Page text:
The Age of Fable eBook

Thomas Bulfinch
This eBook from the Gutenberg Project consists of approximately 1,207 pages of information about The Age of Fable.

Byron, in his “Ode to Napoleon Bonaparte,” alludes to the story of Milo: 

   “He who of old would rend the oak
      Deemed not of the rebound;
    Chained by the trunk he vainly broke,
      Alone, how looked he round!”


The Egyptians acknowledged as the highest deity Amun, afterwards called Zeus, or Jupiter Ammon.  Amun manifested himself in his word or will, which created Kneph and Athor, of different sexes.  From Kneph and Athor proceeded Osiris and Isis.  Osiris was worshipped as the god of the sun, the source of warmth, life, and fruitfulness, in addition to which he was also regarded as the god of the Nile, who annually visited his wife, Isis (the Earth), by means of an inundation.  Serapis or Hermes is sometimes represented as identical with Osiris, and sometimes as a distinct divinity, the ruler of Tartarus and god of medicine.  Anubis is the guardian god, represented with a dog’s head, emblematic of his character of fidelity and watchfulness.  Horus or Harpocrates was the son of Osiris.  He is represented seated on a Lotus flower, with his finger on his lips, as the god of Silence.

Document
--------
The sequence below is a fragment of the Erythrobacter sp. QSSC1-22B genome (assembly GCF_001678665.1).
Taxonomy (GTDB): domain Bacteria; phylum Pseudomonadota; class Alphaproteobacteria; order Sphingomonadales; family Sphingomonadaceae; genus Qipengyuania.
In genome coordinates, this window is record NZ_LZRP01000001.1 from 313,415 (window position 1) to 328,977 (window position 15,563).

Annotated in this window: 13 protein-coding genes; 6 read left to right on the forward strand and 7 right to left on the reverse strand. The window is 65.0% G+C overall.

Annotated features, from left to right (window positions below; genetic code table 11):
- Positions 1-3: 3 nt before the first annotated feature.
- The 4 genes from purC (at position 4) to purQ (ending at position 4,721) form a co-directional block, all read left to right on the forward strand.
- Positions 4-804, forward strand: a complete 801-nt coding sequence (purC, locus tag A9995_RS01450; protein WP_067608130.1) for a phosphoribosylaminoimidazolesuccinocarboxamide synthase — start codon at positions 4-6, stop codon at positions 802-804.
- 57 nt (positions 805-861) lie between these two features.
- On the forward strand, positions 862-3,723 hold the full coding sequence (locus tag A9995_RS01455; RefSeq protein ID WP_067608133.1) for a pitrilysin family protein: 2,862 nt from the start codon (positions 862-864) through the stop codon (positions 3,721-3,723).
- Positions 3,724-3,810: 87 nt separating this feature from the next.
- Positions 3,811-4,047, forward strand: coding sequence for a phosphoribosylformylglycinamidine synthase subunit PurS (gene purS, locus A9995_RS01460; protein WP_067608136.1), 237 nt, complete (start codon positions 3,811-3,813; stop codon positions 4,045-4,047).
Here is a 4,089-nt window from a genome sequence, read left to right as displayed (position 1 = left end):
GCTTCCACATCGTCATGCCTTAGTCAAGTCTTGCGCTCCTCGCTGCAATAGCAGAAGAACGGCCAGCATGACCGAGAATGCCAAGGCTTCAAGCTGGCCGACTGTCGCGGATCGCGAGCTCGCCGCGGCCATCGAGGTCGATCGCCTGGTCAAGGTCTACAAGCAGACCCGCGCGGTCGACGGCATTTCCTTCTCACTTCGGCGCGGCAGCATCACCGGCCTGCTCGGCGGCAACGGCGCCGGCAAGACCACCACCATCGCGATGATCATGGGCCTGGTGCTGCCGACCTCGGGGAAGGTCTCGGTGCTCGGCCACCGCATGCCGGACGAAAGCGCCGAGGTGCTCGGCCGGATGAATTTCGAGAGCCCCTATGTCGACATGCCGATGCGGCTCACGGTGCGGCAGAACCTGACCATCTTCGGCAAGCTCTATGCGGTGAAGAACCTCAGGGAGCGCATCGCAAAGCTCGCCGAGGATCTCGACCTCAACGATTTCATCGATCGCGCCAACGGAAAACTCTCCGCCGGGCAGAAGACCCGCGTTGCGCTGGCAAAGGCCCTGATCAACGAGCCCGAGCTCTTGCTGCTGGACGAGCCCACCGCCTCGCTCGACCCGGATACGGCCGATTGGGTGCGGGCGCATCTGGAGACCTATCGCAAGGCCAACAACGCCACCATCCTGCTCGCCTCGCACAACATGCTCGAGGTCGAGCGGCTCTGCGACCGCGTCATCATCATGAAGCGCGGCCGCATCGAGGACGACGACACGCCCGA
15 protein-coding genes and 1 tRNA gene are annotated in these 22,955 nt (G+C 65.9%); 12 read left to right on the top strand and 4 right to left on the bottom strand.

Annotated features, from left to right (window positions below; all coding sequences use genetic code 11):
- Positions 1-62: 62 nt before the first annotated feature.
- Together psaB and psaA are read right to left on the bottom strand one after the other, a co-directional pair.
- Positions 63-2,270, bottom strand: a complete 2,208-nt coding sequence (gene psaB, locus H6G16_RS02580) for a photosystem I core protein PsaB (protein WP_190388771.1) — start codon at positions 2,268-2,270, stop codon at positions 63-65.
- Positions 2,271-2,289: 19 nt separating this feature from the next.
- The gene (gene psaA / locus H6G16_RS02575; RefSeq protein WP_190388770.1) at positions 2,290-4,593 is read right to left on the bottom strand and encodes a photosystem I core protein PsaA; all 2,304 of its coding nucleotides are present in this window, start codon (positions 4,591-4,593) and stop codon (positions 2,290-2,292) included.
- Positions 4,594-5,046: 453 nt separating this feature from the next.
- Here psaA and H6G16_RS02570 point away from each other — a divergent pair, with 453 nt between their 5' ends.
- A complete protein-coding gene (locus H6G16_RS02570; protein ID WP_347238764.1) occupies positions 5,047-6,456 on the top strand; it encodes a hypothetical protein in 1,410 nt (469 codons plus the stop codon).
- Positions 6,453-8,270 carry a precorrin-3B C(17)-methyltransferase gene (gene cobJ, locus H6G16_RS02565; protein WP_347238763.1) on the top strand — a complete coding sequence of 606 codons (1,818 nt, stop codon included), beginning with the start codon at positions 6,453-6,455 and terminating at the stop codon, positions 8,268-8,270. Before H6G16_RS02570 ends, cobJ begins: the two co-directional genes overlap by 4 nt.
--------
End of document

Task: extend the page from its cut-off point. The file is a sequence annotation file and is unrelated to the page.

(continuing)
In one of Moore’s “Irish Melodies” is an allusion to Harpocrates: 

   “Thyself shall, under some rosy bower,
      Sit mute, with thy finger on thy lip;
    Like him, the boy, who born among
      The flowers that on the Nile-stream blush,
    Sits ever thus,—­his only song
      To Earth and Heaven, ‘Hush all, hush!’”


Osiris and Isis were at one time induced to descend to the earth to bestow gifts and blessings on its inhabitants.  Isis showed them first the use of wheat and barley, and Osiris made the instruments of agriculture and taught men the use of them, as well as how to harness the ox to the plough.  He then gave men laws, the institution of marriage, a civil organization, and taught them how to worship the gods.  After he had thus made the valley of the Nile a happy country, he assembled a host with which he went to bestow his blessings upon the rest of the world.  He conquered the nations everywhere, but not with weapons, only with music and eloquence.  His brother Typhon saw this, and filled with envy and malice sought during his absence to usurp his throne.  But Isis, who held the reins of government, frustrated his plans.  Still more embittered, he now resolved to kill his brother.  This he did in the following manner:  Having organized a conspiracy of seventy-two members, he went with them to the feast which was celebrated in honor of the king’s return.  He then caused a box or chest to be brought in, which had been made to fit exactly the size of Osiris, and declared that he wouldd would give that chest of precious wood to whosoever could get into it.  The rest tried in vain, but no sooner was Osiris in it than Typhon

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The Age of Fable from Project Gutenberg. Public domain.
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